Publisher’s Weekly Talks with Amanda Foreman

A Narrative Symphony of the Civil War:

Publisher’s Weekly Talks with Amanda Foreman

By Wendy Smith  — Apr 18, 2011

In A World on Fire, bestselling biographer Amanda Foreman traces turbulent Anglo-American relations during the Civil War.

This massive history is very different from your first book, Georgiana: Duchess of Devonshire. What drew you to the subject?

Actually, Georgiana was the interloping subject. I’d gone to Oxford to do graduate studies in the history of the slave trade, but I came across Georgiana’s letters, gave up that thesis, and wrote one on her instead. When I learned that Georgiana’s great-nephews supported opposite sides in the American Civil War, I knew this would be the perfect sequel. It was a fascinating microcosm of British attitudes, and it brought me back to something I’d always wanted to finish.

Your father is American, your mother English; you were raised and educated in both countries. Was that dual perspective valuable?

Absolutely! When I started reading British books about Anglo-American relations during the Civil War, I saw this complete disconnect between what historians read on the page—someone’s letters, for example—and the realities of Washington at that time. American histories were the same; they had these mad ideas about how Parliament worked, or what people really meant when they said A, B, or C. All my life I felt simultaneously deracinated and rooted in both places, and now it’s my greatest strength: I’m culturally bilingual.

How did you go about interweaving the individual stories of British volunteers on both sides with the broader history of diplomatic relations and the progress of the war?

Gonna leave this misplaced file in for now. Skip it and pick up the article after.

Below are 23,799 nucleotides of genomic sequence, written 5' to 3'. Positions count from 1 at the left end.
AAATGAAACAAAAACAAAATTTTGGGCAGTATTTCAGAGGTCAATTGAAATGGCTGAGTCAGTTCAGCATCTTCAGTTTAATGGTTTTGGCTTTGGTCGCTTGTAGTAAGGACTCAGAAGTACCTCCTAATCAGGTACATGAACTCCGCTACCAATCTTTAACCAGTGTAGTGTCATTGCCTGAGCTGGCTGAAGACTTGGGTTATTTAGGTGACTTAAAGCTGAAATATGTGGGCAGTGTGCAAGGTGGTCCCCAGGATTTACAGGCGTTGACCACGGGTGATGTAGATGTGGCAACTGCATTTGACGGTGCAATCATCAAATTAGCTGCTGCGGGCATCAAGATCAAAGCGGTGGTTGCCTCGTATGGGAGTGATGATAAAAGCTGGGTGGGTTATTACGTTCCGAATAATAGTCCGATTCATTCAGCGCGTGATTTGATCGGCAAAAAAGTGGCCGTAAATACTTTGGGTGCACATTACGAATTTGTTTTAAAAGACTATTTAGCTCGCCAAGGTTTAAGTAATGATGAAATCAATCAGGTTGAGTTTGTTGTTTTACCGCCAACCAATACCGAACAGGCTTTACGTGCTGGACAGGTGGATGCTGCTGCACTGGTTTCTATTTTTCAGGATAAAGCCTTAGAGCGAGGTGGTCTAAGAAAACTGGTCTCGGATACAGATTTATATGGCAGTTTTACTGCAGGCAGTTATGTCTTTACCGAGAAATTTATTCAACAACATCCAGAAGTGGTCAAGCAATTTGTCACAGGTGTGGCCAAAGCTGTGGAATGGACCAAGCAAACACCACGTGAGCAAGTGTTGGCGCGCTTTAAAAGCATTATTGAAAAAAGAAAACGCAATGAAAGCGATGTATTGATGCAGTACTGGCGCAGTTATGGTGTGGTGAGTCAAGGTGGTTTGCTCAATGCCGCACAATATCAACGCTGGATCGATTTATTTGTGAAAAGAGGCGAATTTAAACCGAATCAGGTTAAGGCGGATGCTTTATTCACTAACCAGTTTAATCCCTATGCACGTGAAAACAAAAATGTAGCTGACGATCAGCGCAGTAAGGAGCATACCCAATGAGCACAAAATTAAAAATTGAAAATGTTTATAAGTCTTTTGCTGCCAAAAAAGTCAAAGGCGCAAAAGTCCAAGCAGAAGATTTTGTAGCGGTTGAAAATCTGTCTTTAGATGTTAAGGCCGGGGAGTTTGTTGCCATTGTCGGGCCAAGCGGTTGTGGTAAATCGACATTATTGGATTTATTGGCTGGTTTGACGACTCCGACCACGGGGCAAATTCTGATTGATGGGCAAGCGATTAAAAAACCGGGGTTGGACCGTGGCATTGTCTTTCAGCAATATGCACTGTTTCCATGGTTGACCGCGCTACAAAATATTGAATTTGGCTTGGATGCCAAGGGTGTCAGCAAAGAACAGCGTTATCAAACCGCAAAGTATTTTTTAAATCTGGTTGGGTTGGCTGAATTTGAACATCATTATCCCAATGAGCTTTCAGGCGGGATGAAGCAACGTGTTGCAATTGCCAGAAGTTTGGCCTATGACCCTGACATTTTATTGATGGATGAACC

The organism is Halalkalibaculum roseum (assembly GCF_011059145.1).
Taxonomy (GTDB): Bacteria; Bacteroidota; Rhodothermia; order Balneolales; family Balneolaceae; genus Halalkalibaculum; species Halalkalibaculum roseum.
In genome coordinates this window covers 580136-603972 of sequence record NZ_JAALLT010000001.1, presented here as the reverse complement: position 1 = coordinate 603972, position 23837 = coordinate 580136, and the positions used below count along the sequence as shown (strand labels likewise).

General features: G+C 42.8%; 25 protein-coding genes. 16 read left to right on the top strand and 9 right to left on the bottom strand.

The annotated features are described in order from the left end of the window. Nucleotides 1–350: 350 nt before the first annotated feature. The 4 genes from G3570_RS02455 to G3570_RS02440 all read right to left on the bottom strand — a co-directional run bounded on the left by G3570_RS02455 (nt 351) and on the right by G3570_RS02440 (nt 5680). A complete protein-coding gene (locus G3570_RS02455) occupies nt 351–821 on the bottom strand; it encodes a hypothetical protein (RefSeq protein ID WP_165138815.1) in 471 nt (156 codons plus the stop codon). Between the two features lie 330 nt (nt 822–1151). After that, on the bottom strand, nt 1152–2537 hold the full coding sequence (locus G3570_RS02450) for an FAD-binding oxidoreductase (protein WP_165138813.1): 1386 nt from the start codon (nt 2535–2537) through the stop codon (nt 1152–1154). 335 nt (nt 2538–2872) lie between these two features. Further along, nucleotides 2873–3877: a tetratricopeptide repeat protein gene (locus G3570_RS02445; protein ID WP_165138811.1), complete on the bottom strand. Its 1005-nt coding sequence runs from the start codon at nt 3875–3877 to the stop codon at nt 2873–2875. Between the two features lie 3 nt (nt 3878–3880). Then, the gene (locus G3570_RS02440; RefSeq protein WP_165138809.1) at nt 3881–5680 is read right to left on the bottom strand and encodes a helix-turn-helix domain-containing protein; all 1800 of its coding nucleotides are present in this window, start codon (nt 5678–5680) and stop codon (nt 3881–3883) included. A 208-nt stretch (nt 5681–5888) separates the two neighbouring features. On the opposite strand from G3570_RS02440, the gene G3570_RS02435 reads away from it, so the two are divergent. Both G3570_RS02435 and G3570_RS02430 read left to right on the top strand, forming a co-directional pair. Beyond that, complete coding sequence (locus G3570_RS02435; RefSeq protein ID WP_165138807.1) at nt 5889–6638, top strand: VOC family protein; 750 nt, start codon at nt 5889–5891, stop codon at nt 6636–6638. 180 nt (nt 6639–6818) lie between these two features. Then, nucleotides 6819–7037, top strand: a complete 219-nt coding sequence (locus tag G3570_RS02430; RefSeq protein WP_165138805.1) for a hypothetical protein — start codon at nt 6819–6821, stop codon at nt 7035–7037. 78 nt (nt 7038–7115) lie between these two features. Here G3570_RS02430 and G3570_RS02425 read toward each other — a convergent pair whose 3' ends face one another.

That was the most rewarding aspect for me. It was difficult to have multiple viewpoints and keep the narrative moving, but then I thought of how music is written. I tried to construct a narrative symphony with my story lines, so that readers don’t really notice as themes and melodies shift from strings to drums to flute, because the development at all times takes you forward.

Do you think you’re taking a commercial risk with such a long, complicated text?

A massive risk, especially since I took 12 years after Georgiana was such a success! In fact, my first publishers in England fired me because they didn’t want to take that risk. But I was lucky, because I went to Stuart Proffitt at Allen Lane, who’s an outstanding editor. He loved this project, and I worked really hard on it with him and with Susanna Porter at Random House. It worked out extremely well, because they are so different. Susanna’s specialty is historical fiction and female biography, which is why I had her for Georgiana. She would say, “You know what? This is really boring. I’m lost here, and I have no idea what you’re talking about.” While Stuart would say, “You know, I don’t think you followed through very well on your argument about the battle ofGettysburg.” They read it with two different sets of eyes, and you never get that; I am so grateful.

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